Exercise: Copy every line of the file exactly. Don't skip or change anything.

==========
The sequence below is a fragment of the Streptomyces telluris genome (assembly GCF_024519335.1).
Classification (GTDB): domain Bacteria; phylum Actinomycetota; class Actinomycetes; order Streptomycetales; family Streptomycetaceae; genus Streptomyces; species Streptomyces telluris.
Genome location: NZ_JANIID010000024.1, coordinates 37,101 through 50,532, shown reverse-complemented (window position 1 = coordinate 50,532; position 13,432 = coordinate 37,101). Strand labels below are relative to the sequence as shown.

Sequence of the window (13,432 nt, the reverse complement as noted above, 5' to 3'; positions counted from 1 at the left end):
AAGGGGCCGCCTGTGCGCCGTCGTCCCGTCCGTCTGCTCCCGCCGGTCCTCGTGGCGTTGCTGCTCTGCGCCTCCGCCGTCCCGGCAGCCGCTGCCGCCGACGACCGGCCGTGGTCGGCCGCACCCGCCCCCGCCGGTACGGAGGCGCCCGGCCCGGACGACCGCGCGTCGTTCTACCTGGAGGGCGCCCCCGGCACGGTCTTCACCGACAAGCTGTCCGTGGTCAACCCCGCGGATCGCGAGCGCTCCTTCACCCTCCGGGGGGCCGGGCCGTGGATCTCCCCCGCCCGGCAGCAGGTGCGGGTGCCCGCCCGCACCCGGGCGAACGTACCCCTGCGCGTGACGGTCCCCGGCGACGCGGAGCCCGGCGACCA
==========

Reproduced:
The sequence below is a fragment of the Streptomyces telluris genome (assembly GCF_024519335.1).
Classification (GTDB): domain Bacteria; phylum Actinomycetota; class Actinomycetes; order Streptomycetales; family Streptomycetaceae; genus Streptomyces; species Streptomyces telluris.
Genome location: NZ_JANIID010000024.1, coordinates 37,101 through 50,532, shown reverse-complemented (window position 1 = coordinate 50,532; position 13,432 = coordinate 37,101). Strand labels below are relative to the sequence as shown.

Sequence of the window (13,432 nt, the reverse complement as noted above, 5' to 3'; positions counted from 1 at the left end):
AAGGGGCCGCCTGTGCGCCGTCGTCCCGTCCGTCTGCTCCCGCCGGTCCTCGTGGCGTTGCTGCTCTGCGCCTCCGCCGTCCCGGCAGCCGCTGCCGCCGACGACCGGCCGTGGTCGGCCGCACCCGCCCCCGCCGGTACGGAGGCGCCCGGCCCGGACGACCGCGCGTCGTTCTACCTGGAGGGCGCCCCCGGCACGGTCTTCACCGACAAGCTGTCCGTGGTCAACCCCGCGGATCGCGAGCGCTCCTTCACCCTCCGGGGGGCCGGGCCGTGGATCTCCCCCGCCCGGCAGCAGGTGCGGGTGCCCGCCCGCACCCGGGCGAACGTACCCCTGCGCGTGACGGTCCCCGGCGACGCGGAGCCCGGCGACCA